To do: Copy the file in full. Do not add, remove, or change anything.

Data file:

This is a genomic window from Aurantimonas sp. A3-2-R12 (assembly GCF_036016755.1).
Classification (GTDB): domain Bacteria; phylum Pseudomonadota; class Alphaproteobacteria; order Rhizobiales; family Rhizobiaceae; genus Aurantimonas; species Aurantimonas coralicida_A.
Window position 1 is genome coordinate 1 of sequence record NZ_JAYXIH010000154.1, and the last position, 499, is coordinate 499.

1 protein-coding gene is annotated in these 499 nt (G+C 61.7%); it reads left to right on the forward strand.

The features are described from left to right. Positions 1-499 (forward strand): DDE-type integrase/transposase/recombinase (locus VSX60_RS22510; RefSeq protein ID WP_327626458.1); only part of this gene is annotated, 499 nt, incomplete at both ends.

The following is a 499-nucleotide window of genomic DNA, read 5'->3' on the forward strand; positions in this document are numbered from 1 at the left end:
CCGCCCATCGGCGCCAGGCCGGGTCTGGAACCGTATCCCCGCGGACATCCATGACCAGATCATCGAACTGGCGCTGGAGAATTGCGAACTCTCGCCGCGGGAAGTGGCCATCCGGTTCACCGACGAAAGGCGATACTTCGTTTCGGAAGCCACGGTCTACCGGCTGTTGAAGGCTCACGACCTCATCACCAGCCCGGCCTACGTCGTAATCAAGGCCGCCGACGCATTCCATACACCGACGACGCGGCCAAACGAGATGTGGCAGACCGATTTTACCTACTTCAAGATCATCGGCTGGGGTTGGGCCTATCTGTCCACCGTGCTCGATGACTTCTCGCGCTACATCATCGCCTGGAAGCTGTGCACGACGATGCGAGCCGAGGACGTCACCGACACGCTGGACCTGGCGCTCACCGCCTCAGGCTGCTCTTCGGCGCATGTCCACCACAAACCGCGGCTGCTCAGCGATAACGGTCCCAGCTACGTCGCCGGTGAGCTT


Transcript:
This is a genomic window from Aurantimonas sp. A3-2-R12 (assembly GCF_036016755.1).
Classification (GTDB): domain Bacteria; phylum Pseudomonadota; class Alphaproteobacteria; order Rhizobiales; family Rhizobiaceae; genus Aurantimonas; species Aurantimonas coralicida_A.
Window position 1 is genome coordinate 1 of sequence record NZ_JAYXIH010000154.1, and the last position, 499, is coordinate 499.

1 protein-coding gene is annotated in these 499 nt (G+C 61.7%); it reads left to right on the forward strand.

The features are described from left to right. Positions 1-499 (forward strand): DDE-type integrase/transposase/recombinase (locus VSX60_RS22510; RefSeq protein ID WP_327626458.1); only part of this gene is annotated, 499 nt, incomplete at both ends.

The following is a 499-nucleotide window of genomic DNA, read 5'->3' on the forward strand; positions in this document are numbered from 1 at the left end:
CCGCCCATCGGCGCCAGGCCGGGTCTGGAACCGTATCCCCGCGGACATCCATGACCAGATCATCGAACTGGCGCTGGAGAATTGCGAACTCTCGCCGCGGGAAGTGGCCATCCGGTTCACCGACGAAAGGCGATACTTCGTTTCGGAAGCCACGGTCTACCGGCTGTTGAAGGCTCACGACCTCATCACCAGCCCGGCCTACGTCGTAATCAAGGCCGCCGACGCATTCCATACACCGACGACGCGGCCAAACGAGATGTGGCAGACCGATTTTACCTACTTCAAGATCATCGGCTGGGGTTGGGCCTATCTGTCCACCGTGCTCGATGACTTCTCGCGCTACATCATCGCCTGGAAGCTGTGCACGACGATGCGAGCCGAGGACGTCACCGACACGCTGGACCTGGCGCTCACCGCCTCAGGCTGCTCTTCGGCGCATGTCCACCACAAACCGCGGCTGCTCAGCGATAACGGTCCCAGCTACGTCGCCGGTGAGCTT